Immunotherapy has the potential to cure advanced cancer – now a new Centre of Excellence will look at how to tailor precise and effective treatments for patients.
Nine new Centers of Excellence have been awarded NOK 1,4 billion by the Norwegian Research Council. One of the centers will focus on precision immunotherapy and has received NOK 155 million.
Develop effective treatments
The centre is called Precision Immunotherapy Alliance (PRIMA) and is led by Johanna Olweus, M.D., Ph.D. Professor and Head of Department of Cancer Immunology, Oslo University Hospital and Karl-Johan Malmberg, M.D., Ph.D. Professor, University of Oslo. The alliance consists of in total seven research group leaders from Oslo University Hospital and the University of Oslo.
“Our center aims to identify targets and immune receptors that enable precise and effective treatment of cancer with manageable side effects, but the goal is that the therapies that will be developed can be used for many patients. The tools and technologies that we will develop based on our in-house concepts provide unique opportunities for this, in particular because of the complementary expertise of the various center partners,” commented Olweus.
A great acknowledgment
Malmberg and Olweus said the designation of the Centre of Excellence represents a great acknowledgement of the cancer research milieu in Oslo, and that it puts them in the position to make an even greater impact internationally.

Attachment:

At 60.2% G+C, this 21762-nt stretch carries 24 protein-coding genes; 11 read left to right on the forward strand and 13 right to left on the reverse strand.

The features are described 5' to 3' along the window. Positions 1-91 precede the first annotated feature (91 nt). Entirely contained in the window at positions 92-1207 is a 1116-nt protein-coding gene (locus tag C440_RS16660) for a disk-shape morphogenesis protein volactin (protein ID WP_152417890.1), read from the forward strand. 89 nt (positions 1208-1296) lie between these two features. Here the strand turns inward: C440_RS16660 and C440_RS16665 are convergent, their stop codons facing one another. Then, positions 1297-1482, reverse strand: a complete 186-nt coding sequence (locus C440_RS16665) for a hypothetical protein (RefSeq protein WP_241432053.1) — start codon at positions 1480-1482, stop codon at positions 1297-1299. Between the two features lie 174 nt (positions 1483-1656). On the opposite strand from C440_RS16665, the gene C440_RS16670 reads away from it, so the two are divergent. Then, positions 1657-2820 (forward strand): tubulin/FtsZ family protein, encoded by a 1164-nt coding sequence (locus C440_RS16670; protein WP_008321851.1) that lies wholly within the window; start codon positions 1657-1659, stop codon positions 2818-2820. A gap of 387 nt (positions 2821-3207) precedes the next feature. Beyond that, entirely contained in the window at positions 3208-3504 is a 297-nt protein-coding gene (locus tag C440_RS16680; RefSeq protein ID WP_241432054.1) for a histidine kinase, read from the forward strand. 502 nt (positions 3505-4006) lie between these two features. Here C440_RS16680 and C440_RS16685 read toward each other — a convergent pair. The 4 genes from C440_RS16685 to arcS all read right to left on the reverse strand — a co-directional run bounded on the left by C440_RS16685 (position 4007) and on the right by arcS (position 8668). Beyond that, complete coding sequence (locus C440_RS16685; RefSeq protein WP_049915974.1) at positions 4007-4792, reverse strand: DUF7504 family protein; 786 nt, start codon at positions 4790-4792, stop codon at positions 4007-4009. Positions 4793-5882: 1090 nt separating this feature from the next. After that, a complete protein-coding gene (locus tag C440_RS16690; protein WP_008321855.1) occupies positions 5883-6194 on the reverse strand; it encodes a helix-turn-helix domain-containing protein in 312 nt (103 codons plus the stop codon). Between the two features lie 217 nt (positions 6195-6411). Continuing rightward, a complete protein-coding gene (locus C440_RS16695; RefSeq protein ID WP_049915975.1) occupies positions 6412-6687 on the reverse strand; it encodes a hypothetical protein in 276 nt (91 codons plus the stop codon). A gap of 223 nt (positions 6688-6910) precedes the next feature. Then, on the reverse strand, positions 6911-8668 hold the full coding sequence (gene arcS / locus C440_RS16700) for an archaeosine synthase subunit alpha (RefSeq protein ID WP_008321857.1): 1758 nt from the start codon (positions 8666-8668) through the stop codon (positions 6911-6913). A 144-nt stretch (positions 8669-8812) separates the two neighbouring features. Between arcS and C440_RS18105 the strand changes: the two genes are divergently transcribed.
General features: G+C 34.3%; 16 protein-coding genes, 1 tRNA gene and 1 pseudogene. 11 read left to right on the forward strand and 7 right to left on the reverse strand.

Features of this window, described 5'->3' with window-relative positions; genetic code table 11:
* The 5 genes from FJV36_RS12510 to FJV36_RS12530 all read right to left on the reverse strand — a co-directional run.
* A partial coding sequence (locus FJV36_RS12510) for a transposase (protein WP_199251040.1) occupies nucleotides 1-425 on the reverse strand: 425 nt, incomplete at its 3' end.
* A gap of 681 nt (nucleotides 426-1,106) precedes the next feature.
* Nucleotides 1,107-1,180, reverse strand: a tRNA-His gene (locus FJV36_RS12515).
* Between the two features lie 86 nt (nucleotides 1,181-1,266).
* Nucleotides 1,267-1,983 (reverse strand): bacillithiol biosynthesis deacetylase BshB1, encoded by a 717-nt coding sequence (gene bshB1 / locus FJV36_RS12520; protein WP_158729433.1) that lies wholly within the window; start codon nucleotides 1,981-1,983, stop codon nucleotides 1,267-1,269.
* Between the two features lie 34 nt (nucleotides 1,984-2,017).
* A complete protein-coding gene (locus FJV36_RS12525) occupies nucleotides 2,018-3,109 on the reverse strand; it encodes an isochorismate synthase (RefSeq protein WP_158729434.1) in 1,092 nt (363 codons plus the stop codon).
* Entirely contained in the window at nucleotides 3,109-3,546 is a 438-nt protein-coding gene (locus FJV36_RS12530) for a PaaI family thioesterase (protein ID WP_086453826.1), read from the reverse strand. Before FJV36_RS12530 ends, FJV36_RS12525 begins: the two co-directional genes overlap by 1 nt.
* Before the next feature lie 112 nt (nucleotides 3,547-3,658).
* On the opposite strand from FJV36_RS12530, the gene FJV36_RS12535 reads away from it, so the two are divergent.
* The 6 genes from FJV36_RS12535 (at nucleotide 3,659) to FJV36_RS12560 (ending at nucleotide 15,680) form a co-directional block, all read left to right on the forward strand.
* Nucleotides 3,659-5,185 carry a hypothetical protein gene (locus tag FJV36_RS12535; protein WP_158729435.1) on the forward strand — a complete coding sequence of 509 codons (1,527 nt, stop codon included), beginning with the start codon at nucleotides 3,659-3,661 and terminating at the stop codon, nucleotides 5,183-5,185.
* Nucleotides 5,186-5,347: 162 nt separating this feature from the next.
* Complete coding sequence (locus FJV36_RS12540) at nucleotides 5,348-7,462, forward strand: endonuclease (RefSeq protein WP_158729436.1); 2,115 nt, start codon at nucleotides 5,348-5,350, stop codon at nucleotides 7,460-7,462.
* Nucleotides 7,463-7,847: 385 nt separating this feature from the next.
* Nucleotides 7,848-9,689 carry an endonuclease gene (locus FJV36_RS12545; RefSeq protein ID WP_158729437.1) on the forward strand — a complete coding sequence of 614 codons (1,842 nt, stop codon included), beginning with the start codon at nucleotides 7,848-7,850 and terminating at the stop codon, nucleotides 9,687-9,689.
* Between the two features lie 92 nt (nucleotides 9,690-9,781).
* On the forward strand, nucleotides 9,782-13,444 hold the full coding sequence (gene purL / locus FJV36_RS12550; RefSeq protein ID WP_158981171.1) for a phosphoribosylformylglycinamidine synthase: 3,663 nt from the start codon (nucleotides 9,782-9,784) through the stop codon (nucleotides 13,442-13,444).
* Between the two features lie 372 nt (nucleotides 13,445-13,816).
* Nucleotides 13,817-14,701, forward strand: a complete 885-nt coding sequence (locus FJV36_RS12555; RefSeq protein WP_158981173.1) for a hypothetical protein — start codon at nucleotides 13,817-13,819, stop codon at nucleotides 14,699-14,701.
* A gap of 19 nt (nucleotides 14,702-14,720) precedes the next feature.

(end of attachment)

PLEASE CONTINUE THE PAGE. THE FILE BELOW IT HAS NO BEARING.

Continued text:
“The timing to form a Centre of Excellence in precision immunotherapy is perfect. The possibilities to make breakthroughs in cancer immunotherapy research have never been bigger. The research group leaders that have joined forces in Precision Immunotherapy Alliance possess complementary expertise needed to address outstanding challenges in the field,” commented Malmberg.
Access to new therapies
Malmberg and Olweus stressed that the success of the centre relies upon collaboration with different institutions. They hope Oslo University Hospital and the University of Oslo will support them and that they can have a good dialogue with medical authorities, such as the Norwegian Medicines Agency.
“The aim is that Norwegian patients will get access to new therapies in clinical trials very early, rather than having to wait for new therapies to come from abroad. Innovation can also spur a generation of new start-ups and collaboration with existing industry, resulting in more clinical trials being attracted to Norway. We also believe that this will allow for us to attract talented researchers and clinicians who want to work with cancer immunotherapy, from Norway and abroad,” said Olweus.